Should you carry with a round in the chamber?

Posted by Brandon on 03/01/2014

The most common question that we receive from people who are new to concealed carry is this: Should I carry with a round in the chamber?

We know that this question is asked mainly due to the uncertainty people have with the safety aspects of this. We’re going to try and clear that up today.

Why carry with a round chambered?


Simple; preparedness. We’ll use this analogy: Carrying with an empty chamber is often given a response such as “you might as well carry a brick around” or “you might as well leave it at home”. While this can be true in certain circumstances, we feel that it’s a counterproductive response to the question. Remember, the question is usually asked by people who are new to concealed carry and may be new to firearms in general. Knocking them down with a response like that doesn’t help anyone and certainly doesn’t remove any uncertainties they may have.

Under stress, your body reacts in a much different way than normal. A simple action such as racking the slide is made much more difficult than under normal circumstances. The chances of a failure increase dramatically. You may not pull the slide all the way back to allow it to strip the round from the magazine, or if you do manage to strip the round, you may find that it’s not seated fully in the chamber. Both of these are setting the firearm up for immediate failure. Having your round ready to go is the best case scenario for being prepared at a moments notice.

But how safe is it really?

The best test you can do is this: Let’s say you carry for a month straight. At the end of each day when you unholster your firearm, check to see how many times the trigger has been depressed. If you’re carrying in a proper holster and keep your finger away from the trigger, your answer should be zero. With any modern firearm, the trigger has to be pulled for the firearm to go bang. No trigger pull = no bang.

The keys to completely negating a negligent discharge are as follows:

  • Always use a proper holster for your firearm. One that has a trigger guard and is molded for your firearm is your best option.
  • Know how your firearm operates.
  • Follow the 4 Rules of Gun Safety at all times.
  • Always keep your finger away from the trigger until you are ready to shoot.
  • Practice drawing your firearm (unloaded) from your holster until you don’t have to look down at all while drawing, and then practice some more.
  • When you’re confident, practice drawing and firing at the range, and reholstering.
We can’t stress using a proper holster enough. We absolutely stand by using a molded holster that is made for your firearm. Using a generic flimsy holster can get into your trigger guard when holstering and cause your firearm to fire.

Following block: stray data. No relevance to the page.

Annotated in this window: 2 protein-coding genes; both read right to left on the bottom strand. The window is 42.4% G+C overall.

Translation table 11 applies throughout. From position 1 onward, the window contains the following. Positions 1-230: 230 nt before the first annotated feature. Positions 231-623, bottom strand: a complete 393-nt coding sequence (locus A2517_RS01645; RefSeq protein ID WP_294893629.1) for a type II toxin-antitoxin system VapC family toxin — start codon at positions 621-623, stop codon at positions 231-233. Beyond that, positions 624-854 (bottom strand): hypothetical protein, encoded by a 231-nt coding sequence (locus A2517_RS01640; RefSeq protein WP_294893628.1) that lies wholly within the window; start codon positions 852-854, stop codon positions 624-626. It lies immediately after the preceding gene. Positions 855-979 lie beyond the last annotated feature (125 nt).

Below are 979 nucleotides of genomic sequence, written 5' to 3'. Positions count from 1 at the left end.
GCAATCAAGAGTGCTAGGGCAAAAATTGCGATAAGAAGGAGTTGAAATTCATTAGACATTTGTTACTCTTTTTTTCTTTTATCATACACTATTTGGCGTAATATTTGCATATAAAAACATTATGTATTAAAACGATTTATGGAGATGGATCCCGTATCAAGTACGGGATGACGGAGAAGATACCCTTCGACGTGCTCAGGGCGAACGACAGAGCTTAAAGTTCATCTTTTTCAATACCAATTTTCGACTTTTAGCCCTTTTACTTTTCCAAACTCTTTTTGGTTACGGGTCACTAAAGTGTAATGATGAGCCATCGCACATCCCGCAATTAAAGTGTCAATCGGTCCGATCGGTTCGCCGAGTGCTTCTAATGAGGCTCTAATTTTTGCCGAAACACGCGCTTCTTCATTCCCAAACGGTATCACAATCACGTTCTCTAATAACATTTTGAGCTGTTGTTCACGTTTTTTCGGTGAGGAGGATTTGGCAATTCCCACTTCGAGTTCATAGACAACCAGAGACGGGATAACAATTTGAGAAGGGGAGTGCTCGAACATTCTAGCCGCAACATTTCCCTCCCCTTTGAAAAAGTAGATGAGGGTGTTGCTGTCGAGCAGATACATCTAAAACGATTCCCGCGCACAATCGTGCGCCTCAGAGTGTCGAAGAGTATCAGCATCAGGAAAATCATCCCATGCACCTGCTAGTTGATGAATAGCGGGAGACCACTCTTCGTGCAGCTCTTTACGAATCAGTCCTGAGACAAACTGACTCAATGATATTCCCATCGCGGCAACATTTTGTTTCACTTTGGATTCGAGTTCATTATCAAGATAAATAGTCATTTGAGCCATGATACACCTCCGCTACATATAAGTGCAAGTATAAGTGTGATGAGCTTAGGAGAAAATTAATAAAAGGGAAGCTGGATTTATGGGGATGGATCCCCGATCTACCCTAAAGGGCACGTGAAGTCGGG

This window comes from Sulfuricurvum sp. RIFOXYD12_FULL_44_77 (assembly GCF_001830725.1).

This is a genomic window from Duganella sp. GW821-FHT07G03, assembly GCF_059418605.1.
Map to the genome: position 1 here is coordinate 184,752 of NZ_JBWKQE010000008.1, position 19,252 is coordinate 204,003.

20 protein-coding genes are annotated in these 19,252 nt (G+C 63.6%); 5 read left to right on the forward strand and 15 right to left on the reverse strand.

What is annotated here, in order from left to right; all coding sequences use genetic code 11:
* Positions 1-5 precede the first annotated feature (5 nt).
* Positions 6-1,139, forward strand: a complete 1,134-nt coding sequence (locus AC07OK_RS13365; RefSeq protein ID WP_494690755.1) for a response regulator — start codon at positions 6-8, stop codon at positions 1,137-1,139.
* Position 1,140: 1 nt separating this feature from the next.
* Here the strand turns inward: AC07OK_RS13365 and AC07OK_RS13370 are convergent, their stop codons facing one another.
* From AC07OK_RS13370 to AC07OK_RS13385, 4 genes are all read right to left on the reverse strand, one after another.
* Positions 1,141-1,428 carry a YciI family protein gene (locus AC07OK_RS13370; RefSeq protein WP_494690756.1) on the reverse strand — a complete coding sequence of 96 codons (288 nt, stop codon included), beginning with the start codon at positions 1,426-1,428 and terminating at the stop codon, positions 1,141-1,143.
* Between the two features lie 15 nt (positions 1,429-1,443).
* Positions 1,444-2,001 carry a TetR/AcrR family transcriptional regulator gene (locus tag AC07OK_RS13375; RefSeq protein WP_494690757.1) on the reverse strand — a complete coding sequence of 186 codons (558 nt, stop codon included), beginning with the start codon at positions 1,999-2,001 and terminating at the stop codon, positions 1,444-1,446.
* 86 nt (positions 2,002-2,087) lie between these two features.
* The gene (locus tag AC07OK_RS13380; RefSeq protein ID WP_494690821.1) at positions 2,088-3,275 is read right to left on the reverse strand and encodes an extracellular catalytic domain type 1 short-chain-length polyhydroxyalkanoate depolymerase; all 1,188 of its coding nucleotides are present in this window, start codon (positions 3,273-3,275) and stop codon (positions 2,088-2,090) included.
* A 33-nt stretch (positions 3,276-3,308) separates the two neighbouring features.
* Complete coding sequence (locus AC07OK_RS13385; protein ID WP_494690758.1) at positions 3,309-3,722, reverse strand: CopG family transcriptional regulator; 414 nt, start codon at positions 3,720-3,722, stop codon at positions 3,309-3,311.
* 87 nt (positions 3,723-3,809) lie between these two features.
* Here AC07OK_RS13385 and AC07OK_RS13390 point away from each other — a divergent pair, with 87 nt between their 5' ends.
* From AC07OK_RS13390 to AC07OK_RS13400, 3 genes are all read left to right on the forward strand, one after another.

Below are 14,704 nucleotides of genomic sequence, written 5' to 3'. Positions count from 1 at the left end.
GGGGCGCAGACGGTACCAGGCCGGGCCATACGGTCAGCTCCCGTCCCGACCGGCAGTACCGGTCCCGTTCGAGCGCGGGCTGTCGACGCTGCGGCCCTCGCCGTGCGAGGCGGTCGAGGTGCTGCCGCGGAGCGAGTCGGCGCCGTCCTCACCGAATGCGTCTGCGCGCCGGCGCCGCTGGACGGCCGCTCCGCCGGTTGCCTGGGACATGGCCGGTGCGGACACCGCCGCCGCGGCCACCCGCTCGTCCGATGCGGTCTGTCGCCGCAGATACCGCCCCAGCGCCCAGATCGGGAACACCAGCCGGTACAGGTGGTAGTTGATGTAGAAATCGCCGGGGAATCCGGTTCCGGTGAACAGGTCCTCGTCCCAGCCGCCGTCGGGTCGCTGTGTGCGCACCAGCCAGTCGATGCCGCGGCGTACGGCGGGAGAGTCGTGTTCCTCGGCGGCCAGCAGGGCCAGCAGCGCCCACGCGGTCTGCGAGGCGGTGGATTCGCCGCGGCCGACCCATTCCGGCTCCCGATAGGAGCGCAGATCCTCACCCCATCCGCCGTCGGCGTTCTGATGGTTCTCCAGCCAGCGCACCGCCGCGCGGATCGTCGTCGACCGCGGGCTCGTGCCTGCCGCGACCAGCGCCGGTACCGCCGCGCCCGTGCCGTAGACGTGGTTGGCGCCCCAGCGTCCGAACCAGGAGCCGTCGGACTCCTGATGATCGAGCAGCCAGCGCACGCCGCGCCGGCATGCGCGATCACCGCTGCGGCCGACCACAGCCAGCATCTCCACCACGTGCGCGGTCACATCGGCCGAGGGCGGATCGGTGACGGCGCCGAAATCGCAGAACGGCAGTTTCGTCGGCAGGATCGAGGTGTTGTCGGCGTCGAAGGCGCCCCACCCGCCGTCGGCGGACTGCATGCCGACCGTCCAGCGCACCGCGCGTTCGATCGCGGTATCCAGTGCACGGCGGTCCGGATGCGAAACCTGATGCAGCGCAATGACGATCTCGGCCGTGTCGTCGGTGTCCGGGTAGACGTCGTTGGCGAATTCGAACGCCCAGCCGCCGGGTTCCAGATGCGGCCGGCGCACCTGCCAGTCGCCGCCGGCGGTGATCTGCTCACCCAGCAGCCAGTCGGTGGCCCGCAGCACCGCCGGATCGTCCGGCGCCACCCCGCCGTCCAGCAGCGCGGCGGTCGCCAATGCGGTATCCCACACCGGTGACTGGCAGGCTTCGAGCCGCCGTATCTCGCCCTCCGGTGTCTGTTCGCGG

The images below show exactly that happening. This is a very dangerous situation that can be completely avoided when a proper holster is used.


If you’re looking for a great holster, check out the following companies that we have had great success with:

Crossbreed Holsters
Cleveland Holsters
Osborn Holsters

Image Source: http://www.itstactical.com/warcom/firearms/safety-warning-worn-leather-holsters-can-cause-accidental-discharges/

Give me the bottom line

The bottom line is this: if you are carrying a modern firearm, it is engineered to never discharge unless your finger pulls the trigger. Many have internal safeties as well as external safeties, and those safeties are in place for one reason; to ensure it doesn’t fire when it isn’t supposed to.

Current estimates claim that upwards of 10 Million Americans carry concealed every day. If negligent discharges were a common occurrence, we’d hear about them in the news every evening while we’re eating dinner. We don’t hear about this because it rarely happens. And when it does happen, it’s almost certainly related to operator error rather than firearm malfunction. The vast majority of firearm malfunctions happen because of bad reloads.

Rest assured (and walk around with your chambered firearm assured) that if you’re safe and know how your firearm operates, there is absolutely no reason that you should fear carrying with a round in the chamber. If after reading this article you are still unsure, you should consider holding off on carrying a firearm until you are confident in both that firearm and yourself as the owner.

About Brandon

Brandon is the founder of Concealed Nation and is an avid firearm enthusiast, with a particular interest in responsible concealed carry. His EDC is a Glock 27 that holds Hornady 165 gr FTX Critical Defense rounds, and rides comfortably in a Crossbreed SuperTuck IWB holster.